How to Avoid the Pitfalls of Memorial Day
From light eating to the No. 1 beach danger, here are tips to making your Memorial Day healthy and safe.
Surviving a Rip Current continued...
So for most people, Brewster recommends
swimming parallel to the shore. One doesn't have to be a very strong swimmer to
do this. Rip currents aren't exactly narrow, but they are concentrated in one
place. In a short while, most swimmers should be outside the current and able
to make it back to shore.
Sometimes the rip current is diagonal to
shore. If you try to swim parallel to shore but aren't making any progress,
Brewster says, turn around and swim parallel to shore in the other direction.
That should do the trick.
Saving Someone Caught in a Rip Current
Brewster literally put together the book on
open-water lifesaving -- his text is used all over the world. Here's his advice
on how to save someone caught in a rip current:
- Toss something that floats to the person in trouble. Lifeguards use a
rescue buoy. A life jacket would be the next choice, or any approved lifesaving
device. If nothing is available, try anything buoyant. Brewster suggests
tossing a sealed, watertight cooler if nothing else is available.
- Toss a rope to the victim. This isn't as good as a something that floats,
because a person panicking may not see -- or be able to reach -- a slippery
- Coach the victim. Shout loudly so you can be heard above the surf. Try to
get the victim to stay calm. Explain what is going on. Urge him or her NOT to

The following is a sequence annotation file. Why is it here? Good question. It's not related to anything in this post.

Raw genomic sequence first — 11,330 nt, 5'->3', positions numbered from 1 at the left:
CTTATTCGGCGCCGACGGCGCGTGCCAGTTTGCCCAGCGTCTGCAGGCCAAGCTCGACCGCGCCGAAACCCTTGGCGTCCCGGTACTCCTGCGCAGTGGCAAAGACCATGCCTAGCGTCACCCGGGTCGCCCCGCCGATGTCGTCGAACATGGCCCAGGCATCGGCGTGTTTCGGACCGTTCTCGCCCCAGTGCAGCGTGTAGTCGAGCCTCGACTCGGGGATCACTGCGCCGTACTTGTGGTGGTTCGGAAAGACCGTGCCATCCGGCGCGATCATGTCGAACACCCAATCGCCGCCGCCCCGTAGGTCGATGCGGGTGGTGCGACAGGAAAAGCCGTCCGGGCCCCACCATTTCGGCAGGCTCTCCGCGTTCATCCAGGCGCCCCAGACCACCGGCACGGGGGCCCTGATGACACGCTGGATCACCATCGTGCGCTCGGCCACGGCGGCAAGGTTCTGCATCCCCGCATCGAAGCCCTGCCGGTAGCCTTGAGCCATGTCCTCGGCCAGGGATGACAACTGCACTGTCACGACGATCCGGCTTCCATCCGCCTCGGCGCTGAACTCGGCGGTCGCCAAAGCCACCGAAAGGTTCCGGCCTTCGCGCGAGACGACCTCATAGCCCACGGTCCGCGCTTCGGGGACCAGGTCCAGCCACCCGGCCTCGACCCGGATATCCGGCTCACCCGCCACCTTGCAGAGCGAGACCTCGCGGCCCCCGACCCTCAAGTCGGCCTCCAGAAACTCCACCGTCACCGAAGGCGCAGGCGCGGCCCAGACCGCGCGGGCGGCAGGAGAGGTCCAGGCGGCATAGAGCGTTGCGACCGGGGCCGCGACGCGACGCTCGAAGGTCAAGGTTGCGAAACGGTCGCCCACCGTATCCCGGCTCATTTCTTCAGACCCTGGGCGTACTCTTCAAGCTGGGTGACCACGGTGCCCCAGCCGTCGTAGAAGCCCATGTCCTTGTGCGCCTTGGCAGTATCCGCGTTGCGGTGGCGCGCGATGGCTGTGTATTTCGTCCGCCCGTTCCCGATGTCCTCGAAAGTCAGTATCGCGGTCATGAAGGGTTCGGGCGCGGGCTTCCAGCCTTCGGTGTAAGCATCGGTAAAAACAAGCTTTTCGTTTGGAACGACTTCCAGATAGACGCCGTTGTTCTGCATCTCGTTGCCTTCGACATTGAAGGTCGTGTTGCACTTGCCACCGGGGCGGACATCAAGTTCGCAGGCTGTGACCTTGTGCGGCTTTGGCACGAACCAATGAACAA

fight toward shore, but to swim or wade parallel to shore.
- Don't enter the water if you aren't a calm, confident, skilled swimmer.
Even so, it's a VERY dangerous choice. "Whether to go in for a rescue is a
very personal decision based on your ability and understanding of rip
currents," Brewster says. "The reality is that many people in rescue
attempts do drown each year. There is no value in having two people drown in an
- If you understand rip currents, and are a strong swimmer, you may decide to
enter the water. It's best to have something that floats to hold on to. If not,
a pair of swim fins can make it much easier to swim. DO NOT MAKE PHYSICAL
CONTACT WITH THE VICTIM. A panicking person will pull a rescuer under water.
"The worst-case scenario -- something lifeguards avoid like the plague --
is physical contact with the victim," Brewster says. Swim well out of reach
of the victim. If you have a flotation device such as a boogie board or a
rescue tube, get the victim to grab hold of one side. Do not let the victim
grab you. Urge the victim to calm down and follow you as you swim parallel to
- Forming a human chain to reach the victim does NOT work, Brewster says. The
people at the end of the chain will be in danger -- and if the chain breaks,
several more people will be in trouble.